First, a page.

Led by the University of York, the Quantum Communications Hub is a partnership of eight universities and numerous private sector companies http://www.quantumcommshub.net/
. The overall aim of the Hub is to develop a range of new, secure, quantum communications technologies. A PhD studentship, supported by EPSRC funding through York, is available to work on quantum communication networks, based at Toshiba Research Europe Ltd Laboratories in Cambridge (TREL).
Quantum communication is based on encoding information on single photons transmitted over optical networks. The technique provides a way of distributing secret digital keys that can subsequently be used for encrypting and authenticating data. In previous work we have reported world-best secure bit rates for quantum key distribution (QKD), the first electrically-driven system for quantum teleportation, multi-user quantum networks and demonstrated operation on installed lit optical fibre.
This project will research the technology and applications for quantum communications that go beyond simple point to point networks. It will investigate methods for distributing quantum keys between arbitrary locations in different types of multi-nodal network, as well as develop applications exploiting network based key distribution.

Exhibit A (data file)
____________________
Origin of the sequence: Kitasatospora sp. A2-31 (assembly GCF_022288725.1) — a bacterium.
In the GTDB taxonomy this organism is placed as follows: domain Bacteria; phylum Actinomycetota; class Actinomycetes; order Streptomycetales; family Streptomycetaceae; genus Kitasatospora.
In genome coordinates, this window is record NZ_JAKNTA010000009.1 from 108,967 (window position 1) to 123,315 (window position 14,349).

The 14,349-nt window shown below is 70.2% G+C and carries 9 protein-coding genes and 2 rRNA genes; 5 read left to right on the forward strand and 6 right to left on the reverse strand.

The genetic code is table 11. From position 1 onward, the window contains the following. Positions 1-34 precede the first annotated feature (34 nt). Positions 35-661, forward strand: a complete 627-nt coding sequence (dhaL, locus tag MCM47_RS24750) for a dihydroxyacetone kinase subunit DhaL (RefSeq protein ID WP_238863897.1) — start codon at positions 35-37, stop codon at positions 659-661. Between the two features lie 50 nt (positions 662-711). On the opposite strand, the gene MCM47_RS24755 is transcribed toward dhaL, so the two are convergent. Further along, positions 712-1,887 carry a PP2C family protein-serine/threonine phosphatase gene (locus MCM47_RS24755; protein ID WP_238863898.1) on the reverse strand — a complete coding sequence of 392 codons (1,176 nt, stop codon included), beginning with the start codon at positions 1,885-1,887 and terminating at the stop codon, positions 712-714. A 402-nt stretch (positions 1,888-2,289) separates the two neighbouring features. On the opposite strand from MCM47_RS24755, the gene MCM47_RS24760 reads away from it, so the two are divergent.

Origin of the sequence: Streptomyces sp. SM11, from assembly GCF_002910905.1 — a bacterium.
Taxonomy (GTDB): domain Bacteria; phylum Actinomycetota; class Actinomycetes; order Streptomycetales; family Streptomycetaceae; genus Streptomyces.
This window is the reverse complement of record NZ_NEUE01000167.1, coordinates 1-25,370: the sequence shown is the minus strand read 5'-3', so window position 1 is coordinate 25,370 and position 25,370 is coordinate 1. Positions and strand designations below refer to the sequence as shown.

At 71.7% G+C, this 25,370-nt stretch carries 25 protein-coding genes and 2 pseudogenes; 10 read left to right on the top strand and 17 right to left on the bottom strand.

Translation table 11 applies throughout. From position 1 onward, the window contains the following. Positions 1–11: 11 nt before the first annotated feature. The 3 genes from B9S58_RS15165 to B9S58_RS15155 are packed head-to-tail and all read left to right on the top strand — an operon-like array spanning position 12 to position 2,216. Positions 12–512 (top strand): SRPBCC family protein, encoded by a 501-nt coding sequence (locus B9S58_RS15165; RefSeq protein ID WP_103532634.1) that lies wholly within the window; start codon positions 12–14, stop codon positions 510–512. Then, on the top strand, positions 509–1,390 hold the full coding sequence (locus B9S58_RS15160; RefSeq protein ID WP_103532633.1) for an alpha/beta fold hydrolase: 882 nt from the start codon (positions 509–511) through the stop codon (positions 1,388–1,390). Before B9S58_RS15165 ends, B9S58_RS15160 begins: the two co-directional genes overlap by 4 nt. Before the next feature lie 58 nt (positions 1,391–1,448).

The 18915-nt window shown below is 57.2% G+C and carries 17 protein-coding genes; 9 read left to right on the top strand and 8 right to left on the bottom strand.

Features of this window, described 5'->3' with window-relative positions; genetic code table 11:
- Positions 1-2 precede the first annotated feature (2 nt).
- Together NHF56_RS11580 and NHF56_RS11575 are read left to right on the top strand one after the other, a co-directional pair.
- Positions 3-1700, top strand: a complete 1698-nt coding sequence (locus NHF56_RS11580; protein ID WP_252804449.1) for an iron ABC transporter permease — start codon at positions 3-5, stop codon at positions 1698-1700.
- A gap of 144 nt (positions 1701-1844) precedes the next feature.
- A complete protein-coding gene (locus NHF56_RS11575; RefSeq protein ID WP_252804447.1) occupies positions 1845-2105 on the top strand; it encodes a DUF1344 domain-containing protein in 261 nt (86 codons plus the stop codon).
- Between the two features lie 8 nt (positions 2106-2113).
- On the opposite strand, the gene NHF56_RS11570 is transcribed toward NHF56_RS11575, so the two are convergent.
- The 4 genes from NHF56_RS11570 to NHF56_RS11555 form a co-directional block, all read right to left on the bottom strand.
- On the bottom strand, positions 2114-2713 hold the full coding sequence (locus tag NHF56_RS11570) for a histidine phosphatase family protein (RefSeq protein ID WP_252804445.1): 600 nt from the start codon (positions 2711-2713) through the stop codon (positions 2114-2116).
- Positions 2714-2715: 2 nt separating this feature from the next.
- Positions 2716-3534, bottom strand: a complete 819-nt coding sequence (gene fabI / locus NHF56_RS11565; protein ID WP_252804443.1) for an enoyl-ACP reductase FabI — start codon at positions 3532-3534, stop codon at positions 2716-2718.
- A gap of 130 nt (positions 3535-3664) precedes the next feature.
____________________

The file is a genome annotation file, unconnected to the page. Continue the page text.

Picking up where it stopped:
Most work to date on quantum communications has focussed on key distribution. Digital signatures are another very important cryptographic primitive used to protect electronic data from forgery. This project will develop GHz quantum communication hardware to implement new protocols for digital signatures, the security of which is based on the laws of nature. These are based upon sharing quantum correlations between three parties: Alice, Bob and Charlie. The quantum correlations can then be used by Alice to sign messages sent to Bob, the authenticity of which can be verified by Charlie and cannot be tampered with.
The technology developed in the project will be implemented in the UK Quantum Network (UKQN) being set up by the Quantum Communications Hub, of which York and TREL are partners. The UKQN comprises metropolitan quantum networks in Cambridge and Bristol that are connected by a backbone quantum link via London.
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